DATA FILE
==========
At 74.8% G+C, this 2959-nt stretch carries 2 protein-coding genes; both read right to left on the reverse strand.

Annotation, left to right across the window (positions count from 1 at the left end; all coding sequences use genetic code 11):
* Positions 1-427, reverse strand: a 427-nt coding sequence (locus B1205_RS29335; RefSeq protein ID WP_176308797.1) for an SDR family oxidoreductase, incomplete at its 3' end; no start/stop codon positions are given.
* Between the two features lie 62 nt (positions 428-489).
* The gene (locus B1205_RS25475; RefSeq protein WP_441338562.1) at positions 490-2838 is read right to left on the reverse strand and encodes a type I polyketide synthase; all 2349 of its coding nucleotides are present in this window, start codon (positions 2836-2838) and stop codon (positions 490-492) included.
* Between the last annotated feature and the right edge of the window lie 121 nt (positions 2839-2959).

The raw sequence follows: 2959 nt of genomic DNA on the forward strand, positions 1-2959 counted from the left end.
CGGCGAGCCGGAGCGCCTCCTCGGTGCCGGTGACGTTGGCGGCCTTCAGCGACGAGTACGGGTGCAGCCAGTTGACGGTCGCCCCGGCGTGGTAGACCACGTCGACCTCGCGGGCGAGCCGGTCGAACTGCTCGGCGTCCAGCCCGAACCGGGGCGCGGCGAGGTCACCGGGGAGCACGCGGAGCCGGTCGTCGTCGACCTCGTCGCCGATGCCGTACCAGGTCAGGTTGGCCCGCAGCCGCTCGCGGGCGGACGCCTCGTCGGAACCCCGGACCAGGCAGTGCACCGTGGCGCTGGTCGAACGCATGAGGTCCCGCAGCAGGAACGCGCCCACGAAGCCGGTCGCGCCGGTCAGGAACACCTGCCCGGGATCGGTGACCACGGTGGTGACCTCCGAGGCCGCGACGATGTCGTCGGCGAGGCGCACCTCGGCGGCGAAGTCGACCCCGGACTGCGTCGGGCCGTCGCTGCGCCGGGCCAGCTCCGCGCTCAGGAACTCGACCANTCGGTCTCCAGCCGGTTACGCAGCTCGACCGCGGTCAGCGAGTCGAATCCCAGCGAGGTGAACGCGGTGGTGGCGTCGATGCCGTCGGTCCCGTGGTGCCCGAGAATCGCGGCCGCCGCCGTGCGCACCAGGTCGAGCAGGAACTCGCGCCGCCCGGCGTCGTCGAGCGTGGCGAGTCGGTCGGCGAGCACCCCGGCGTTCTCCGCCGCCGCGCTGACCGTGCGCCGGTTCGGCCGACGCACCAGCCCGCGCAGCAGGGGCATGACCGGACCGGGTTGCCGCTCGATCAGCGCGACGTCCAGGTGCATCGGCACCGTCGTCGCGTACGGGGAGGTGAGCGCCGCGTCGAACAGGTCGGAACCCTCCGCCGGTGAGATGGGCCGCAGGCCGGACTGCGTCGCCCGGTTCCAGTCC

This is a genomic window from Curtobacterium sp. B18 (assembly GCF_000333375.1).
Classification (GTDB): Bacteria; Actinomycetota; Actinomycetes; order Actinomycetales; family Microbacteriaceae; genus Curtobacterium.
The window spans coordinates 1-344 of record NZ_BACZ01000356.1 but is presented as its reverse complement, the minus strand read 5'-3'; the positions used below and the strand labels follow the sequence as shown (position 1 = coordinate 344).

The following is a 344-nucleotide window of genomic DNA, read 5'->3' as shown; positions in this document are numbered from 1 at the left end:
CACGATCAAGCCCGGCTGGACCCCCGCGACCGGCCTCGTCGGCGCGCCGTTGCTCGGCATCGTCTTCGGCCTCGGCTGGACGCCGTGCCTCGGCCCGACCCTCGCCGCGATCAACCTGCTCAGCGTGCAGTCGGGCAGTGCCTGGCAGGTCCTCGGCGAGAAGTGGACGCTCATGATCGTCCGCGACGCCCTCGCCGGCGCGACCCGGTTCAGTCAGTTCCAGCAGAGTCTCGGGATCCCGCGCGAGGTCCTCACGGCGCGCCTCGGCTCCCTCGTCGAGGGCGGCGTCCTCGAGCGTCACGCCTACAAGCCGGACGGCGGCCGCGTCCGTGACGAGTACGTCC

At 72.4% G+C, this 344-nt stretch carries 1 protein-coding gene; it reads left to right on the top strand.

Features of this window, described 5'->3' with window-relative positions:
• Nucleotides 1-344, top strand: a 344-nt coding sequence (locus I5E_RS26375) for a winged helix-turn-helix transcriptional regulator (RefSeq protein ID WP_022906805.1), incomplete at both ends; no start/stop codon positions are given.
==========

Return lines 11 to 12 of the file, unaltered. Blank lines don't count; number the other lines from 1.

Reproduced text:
The window spans coordinates 1-344 of record NZ_BACZ01000356.1 but is presented as its reverse complement, the minus strand read 5'-3'; the positions used below and the strand labels follow the sequence as shown (position 1 = coordinate 344).

The following is a 344-nucleotide window of genomic DNA, read 5'->3' as shown; positions in this document are numbered from 1 at the left end: